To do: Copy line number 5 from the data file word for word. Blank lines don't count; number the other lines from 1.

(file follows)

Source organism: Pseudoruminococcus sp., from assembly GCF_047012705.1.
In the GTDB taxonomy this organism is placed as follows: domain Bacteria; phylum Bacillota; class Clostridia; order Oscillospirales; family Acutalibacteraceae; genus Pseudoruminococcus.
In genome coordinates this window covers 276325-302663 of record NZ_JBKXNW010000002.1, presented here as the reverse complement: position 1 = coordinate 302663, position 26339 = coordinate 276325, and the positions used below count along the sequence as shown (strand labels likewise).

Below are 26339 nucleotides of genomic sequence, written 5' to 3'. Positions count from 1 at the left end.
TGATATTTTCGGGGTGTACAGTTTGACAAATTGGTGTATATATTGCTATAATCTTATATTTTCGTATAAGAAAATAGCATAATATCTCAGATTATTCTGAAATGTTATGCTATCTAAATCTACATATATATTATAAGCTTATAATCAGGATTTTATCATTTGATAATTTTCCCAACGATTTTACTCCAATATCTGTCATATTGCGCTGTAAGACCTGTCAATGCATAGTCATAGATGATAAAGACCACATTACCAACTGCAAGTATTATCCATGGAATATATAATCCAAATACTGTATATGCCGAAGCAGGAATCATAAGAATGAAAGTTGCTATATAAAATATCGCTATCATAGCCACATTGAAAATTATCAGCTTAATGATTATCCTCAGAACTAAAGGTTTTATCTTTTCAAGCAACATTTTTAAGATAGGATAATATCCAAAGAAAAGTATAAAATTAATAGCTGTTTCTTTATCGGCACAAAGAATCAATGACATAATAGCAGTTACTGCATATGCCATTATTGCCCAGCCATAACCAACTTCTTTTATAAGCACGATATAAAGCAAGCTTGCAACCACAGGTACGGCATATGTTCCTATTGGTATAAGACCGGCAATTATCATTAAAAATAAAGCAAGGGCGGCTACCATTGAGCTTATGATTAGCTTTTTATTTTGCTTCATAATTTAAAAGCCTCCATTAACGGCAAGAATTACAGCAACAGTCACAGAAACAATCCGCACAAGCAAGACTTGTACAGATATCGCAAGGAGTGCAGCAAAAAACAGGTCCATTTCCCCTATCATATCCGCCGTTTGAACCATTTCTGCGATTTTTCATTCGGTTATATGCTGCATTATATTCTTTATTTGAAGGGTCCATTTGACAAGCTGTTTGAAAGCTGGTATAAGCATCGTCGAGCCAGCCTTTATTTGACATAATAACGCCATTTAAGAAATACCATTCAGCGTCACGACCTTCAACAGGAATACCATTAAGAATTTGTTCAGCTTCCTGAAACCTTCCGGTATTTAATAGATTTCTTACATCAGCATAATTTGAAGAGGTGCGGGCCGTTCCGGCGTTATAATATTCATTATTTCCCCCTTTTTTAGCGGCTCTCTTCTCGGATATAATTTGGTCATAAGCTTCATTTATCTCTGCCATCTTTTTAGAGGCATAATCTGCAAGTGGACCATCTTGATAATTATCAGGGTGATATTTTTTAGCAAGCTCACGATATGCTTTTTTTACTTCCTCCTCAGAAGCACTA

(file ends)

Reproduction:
TGATATTTTCGGGGTGTACAGTTTGACAAATTGGTGTATATATTGCTATAATCTTATATTTTCGTATAAGAAAATAGCATAATATCTCAGATTATTCTGAAATGTTATGCTATCTAAATCTACATATATATTATAAGCTTATAATCAGGATTTTATCATTTGATAATTTTCCCAACGATTTTACTCCAATATCTGTCATATTGCGCTGTAAGACCTGTCAATGCATAGTCATAGATGATAAAGACCACATTACCAACTGCAAGTATTATCCATGGAATATATAATCCAAATACTGTATATGCCGAAGCAGGAATCATAAGAATGAAAGTTGCTATATAAAATATCGCTATCATAGCCACATTGAAAATTATCAGCTTAATGATTATCCTCAGAACTAAAGGTTTTATCTTTTCAAGCAACATTTTTAAGATAGGATAATATCCAAAGAAAAGTATAAAATTAATAGCTGTTTCTTTATCGGCACAAAGAATCAATGACATAATAGCAGTTACTGCATATGCCATTATTGCCCAGCCATAACCAACTTCTTTTATAAGCACGATATAAAGCAAGCTTGCAACCACAGGTACGGCATATGTTCCTATTGGTATAAGACCGGCAATTATCATTAAAAATAAAGCAAGGGCGGCTACCATTGAGCTTATGATTAGCTTTTTATTTTGCTTCATAATTTAAAAGCCTCCATTAACGGCAAGAATTACAGCAACAGTCACAGAAACAATCCGCACAAGCAAGACTTGTACAGATATCGCAAGGAGTGCAGCAAAAAACAGGTCCATTTCCCCTATCATATCCGCCGTTTGAACCATTTCTGCGATTTTTCATTCGGTTATATGCTGCATTATATTCTTTATTTGAAGGGTCCATTTGACAAGCTGTTTGAAAGCTGGTATAAGCATCGTCGAGCCAGCCTTTATTTGACATAATAACGCCATTTAAGAAATACCATTCAGCGTCACGACCTTCAACAGGAATACCATTAAGAATTTGTTCAGCTTCCTGAAACCTTCCGGTATTTAATAGATTTCTTACATCAGCATAATTTGAAGAGGTGCGGGCCGTTCCGGCGTTATAATATTCATTATTTCCCCCTTTTTTAGCGGCTCTCTTCTCGGATATAATTTGGTCATAAGCTTCATTTATCTCTGCCATCTTTTTAGAGGCATAATCTGCAAGTGGACCATCTTGATAATTATCAGGGTGATATTTTTTAGCAAGCTCACGATATGCTTTTTTTACTTCCTCCTCAGAAGCACTA